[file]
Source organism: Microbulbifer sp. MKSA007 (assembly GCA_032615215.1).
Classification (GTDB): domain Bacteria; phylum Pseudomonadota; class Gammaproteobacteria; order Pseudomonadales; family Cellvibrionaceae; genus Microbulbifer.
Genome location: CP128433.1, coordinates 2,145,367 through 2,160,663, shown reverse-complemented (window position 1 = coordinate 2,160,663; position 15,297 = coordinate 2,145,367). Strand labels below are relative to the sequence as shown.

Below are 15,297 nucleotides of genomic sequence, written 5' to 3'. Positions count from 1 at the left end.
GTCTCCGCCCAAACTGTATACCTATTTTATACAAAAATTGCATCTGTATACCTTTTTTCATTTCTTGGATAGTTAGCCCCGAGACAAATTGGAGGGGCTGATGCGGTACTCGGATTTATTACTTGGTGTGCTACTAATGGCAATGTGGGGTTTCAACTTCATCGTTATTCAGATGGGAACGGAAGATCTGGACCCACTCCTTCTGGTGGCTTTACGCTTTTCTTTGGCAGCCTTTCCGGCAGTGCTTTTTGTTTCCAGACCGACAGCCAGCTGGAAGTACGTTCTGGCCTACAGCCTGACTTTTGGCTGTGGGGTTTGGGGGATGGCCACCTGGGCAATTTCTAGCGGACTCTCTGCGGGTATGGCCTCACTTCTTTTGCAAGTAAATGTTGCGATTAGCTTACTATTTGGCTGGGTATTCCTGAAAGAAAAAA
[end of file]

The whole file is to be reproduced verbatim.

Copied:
Source organism: Microbulbifer sp. MKSA007 (assembly GCA_032615215.1).
Classification (GTDB): domain Bacteria; phylum Pseudomonadota; class Gammaproteobacteria; order Pseudomonadales; family Cellvibrionaceae; genus Microbulbifer.
Genome location: CP128433.1, coordinates 2,145,367 through 2,160,663, shown reverse-complemented (window position 1 = coordinate 2,160,663; position 15,297 = coordinate 2,145,367). Strand labels below are relative to the sequence as shown.

Below are 15,297 nucleotides of genomic sequence, written 5' to 3'. Positions count from 1 at the left end.
GTCTCCGCCCAAACTGTATACCTATTTTATACAAAAATTGCATCTGTATACCTTTTTTCATTTCTTGGATAGTTAGCCCCGAGACAAATTGGAGGGGCTGATGCGGTACTCGGATTTATTACTTGGTGTGCTACTAATGGCAATGTGGGGTTTCAACTTCATCGTTATTCAGATGGGAACGGAAGATCTGGACCCACTCCTTCTGGTGGCTTTACGCTTTTCTTTGGCAGCCTTTCCGGCAGTGCTTTTTGTTTCCAGACCGACAGCCAGCTGGAAGTACGTTCTGGCCTACAGCCTGACTTTTGGCTGTGGGGTTTGGGGGATGGCCACCTGGGCAATTTCTAGCGGACTCTCTGCGGGTATGGCCTCACTTCTTTTGCAAGTAAATGTTGCGATTAGCTTACTATTTGGCTGGGTATTCCTGAAAGAAAAAA